Barnet councillors are blamed for the failure to secure the extra money which would have ensured that cycle lanes could have continued at least to the top of Barnet Hill.

Campaigners said the council’s “pathetic” response was only to be expected when the then council leader liked to joke that High Barnet residents could hardly be expected to cycle home from the City of London when they would be faced by having to cycle up Barnet Hill.

But hundreds of local cyclists hit back, insisting they are cycling up and down all the time, and say there are many more at weekends.

Indeed, from early Sunday morning, a steady stream of cyclists can usually be seen powering up the hill, many of them on racing bikes, frequently riding in groups, determined to maintain the fastest possible speed.

A summer Sunday morning cycle ride heading out of London still has great appeal because there tend to be far fewer cars and far less commercial traffic.

With every mile further north the air gets clearer, there are more trees and many more open spaces.

On reaching the top of the hill at Barnet parish church some cyclists head west along Wood Street, others fork left further up the High Street at the St Albans Road junction, and the remainder head on north, up the A1000, towards Potters Bar, all keen to enjoy the quieter roads and countryside of the Green Belt.

Some Sunday morning groups stop off for a coffee but the time when most pass through the town centre – often as early 7, 8 or 9am – High Street cafes are only just coming to life and the cyclists probably have more enticing rendezvous to head for further along their rides.

Barnet historian and keen cyclist Dennis Bird forwarded the 1922 traffic survey to the Barnet Society having seen it first in the newsletter of the Friern Barnet Local History Society.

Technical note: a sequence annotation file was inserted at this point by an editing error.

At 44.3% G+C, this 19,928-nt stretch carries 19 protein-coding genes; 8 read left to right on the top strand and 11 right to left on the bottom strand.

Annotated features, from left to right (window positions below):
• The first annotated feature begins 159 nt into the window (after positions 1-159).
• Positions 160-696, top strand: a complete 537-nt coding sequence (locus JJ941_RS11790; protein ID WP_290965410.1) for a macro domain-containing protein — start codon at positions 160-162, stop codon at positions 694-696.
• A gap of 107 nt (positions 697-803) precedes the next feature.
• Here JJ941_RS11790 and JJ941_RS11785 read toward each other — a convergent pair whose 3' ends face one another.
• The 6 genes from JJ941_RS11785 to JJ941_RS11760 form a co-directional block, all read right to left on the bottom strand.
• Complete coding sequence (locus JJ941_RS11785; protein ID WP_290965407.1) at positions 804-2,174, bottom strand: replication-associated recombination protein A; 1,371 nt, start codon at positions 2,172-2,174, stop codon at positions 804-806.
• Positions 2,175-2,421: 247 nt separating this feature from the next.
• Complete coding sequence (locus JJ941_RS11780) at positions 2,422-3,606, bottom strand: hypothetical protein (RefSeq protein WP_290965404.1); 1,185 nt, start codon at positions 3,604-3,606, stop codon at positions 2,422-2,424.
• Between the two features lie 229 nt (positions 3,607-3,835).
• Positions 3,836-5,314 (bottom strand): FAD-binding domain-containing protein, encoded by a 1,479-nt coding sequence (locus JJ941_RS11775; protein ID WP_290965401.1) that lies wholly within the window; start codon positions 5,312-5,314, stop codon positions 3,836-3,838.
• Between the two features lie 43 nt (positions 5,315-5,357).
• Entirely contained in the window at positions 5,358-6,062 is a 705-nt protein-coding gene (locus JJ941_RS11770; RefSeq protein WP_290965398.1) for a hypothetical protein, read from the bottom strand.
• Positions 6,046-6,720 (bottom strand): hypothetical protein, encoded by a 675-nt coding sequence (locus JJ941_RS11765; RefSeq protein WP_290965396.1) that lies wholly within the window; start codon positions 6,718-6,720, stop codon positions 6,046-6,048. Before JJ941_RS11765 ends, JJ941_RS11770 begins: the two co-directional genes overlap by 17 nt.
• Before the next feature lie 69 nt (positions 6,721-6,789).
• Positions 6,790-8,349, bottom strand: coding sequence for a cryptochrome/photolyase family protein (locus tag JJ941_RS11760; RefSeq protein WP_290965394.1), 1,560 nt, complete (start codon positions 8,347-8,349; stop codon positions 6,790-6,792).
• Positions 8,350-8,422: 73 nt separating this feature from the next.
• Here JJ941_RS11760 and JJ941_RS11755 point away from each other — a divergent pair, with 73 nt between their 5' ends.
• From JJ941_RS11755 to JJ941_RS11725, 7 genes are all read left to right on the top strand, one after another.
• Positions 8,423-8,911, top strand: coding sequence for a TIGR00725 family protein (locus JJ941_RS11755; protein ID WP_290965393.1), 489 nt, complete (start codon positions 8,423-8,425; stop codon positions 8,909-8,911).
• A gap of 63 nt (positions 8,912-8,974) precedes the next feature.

“What the survey illustrates so clearly is that in the 1920s Barnet was a fresh air destination from stinky London and this was a really popular route out of London, especially during a Bank holiday weekend.”

The traffic survey was carried out almost at the top of the hill, near for the former Victoria Cottage Hospital, and the Bank holiday Monday count of 3,311 cycles was almost equalled the following Sunday when 2,766 were observed – double the weekday average of 1,500.

Cycling for leisure began to decline after the 1920s due to the growing popularity of the car but cycling to work was commonplace in the UK until the 1950s.

Barnet Council’s Long Term Transport Strategy for 2020 to 2041 estimates there at 345,000 daily trips by car across the borough that could be cycled.

Key barriers to increased cycling are fast flowing traffic, fears over safety and a lack of infrastructure such as cycle lanes and safe storage.

Providing cycle lanes along the A1000 is top of TfL’s list for increasing cycling within the borough and another suggestion in the strategy document is to create a Barnet cycle loop along the entire length of the Dollis Valley green walk…but cyclists fear little change in Barnet Council’s tardy response.